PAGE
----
The six headings under which the disciplines of philosophy are commonly classified are: metaphysics, which deals with such abstract subjects as cosmology, theology, and the nature of being; logic, which deals with the laws governing rational thinking, or, as it has been called, "the doctrine of fallacies"; ethics, which is the science of morality, individual responsibility, and character--concerned chiefly with an effort to determine the nature of good; psychology, which is devoted to investigation and classification of those forms of phenomena referable to a mental origin; epistemology, which is the science concerned primarily with the nature of knowledge itself and the question of whether it may exist in an absolute form; and æsthetics, which is the science of the nature of and the reactions awakened by the beautiful, the harmonious, the elegant, and the noble.

Plato regarded philosophy as the greatest good ever imparted by Divinity to man. In the twentieth century, however, it has become a ponderous and complicated structure of arbitrary and irreconcilable notions--yet each substantiated by almost incontestible logic. The lofty theorems of the old Academy which Iamblichus likened to the nectar and ambrosia of the gods have been so adulterated by opinion--which Heraclitus declared to be a falling sickness of the mind--that the heavenly mead would now be quite unrecognizable to this great Neo-Platonist. Convincing evidence of the increasing superficiality of modern scientific and philosophic thought is its persistent drift towards materialism. When the great astronomer Laplace was asked by Napoleon why he had not mentioned God in his Traité de la Mécanique Céleste, the mathematician naively replied: "Sire, I had no need for that hypothesis!"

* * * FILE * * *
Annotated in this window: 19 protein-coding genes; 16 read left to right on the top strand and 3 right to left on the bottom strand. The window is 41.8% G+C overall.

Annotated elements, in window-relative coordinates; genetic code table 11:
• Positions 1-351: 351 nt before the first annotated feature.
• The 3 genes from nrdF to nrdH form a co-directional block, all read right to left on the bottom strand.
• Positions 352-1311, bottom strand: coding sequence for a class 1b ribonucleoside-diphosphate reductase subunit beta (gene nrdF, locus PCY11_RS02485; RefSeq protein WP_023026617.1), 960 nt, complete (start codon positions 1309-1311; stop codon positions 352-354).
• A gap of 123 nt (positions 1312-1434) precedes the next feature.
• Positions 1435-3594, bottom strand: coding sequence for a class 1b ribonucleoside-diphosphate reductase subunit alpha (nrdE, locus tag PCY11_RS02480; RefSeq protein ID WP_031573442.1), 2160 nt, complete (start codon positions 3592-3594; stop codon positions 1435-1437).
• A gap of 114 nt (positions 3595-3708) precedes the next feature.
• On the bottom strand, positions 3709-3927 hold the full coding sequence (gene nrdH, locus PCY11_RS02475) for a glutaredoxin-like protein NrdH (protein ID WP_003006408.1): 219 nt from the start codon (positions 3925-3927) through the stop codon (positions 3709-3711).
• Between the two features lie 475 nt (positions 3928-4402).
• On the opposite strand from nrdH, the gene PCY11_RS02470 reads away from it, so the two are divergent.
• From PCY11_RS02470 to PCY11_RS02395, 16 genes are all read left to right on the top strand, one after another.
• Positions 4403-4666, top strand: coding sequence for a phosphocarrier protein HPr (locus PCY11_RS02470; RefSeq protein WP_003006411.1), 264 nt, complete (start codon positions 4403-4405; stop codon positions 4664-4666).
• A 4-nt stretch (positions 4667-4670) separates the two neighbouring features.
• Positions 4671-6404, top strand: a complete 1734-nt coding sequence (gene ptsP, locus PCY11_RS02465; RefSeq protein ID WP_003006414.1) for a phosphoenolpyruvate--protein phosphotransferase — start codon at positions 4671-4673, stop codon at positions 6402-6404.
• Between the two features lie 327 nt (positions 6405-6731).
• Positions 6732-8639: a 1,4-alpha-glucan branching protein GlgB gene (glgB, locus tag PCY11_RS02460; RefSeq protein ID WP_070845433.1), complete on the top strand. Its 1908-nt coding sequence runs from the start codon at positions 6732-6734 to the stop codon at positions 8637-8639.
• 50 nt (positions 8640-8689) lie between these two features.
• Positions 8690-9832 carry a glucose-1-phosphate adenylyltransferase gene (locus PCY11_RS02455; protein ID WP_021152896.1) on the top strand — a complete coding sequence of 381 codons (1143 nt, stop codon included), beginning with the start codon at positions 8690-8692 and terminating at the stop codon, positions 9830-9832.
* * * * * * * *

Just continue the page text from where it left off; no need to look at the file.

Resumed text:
In his treatise on Atheism, Sir Francis Bacon tersely summarizes the situation thus: "A little philosophy inclineth man's mind to atheism; but depth in philosophy bringeth men's minds about to religion." The Metaphysics of Aristotle opens with these words: "All men naturally desire to know." To satisfy this common urge the unfolding human intellect has explored the extremities of imaginable space without and the extremities of imaginable self within, seeking to estimate the relationship between the one and the all; the effect and the cause; Nature and the groundwork of Nature; the mind and the source of the mind; the spirit and the substance of the spirit; the illusion and the reality.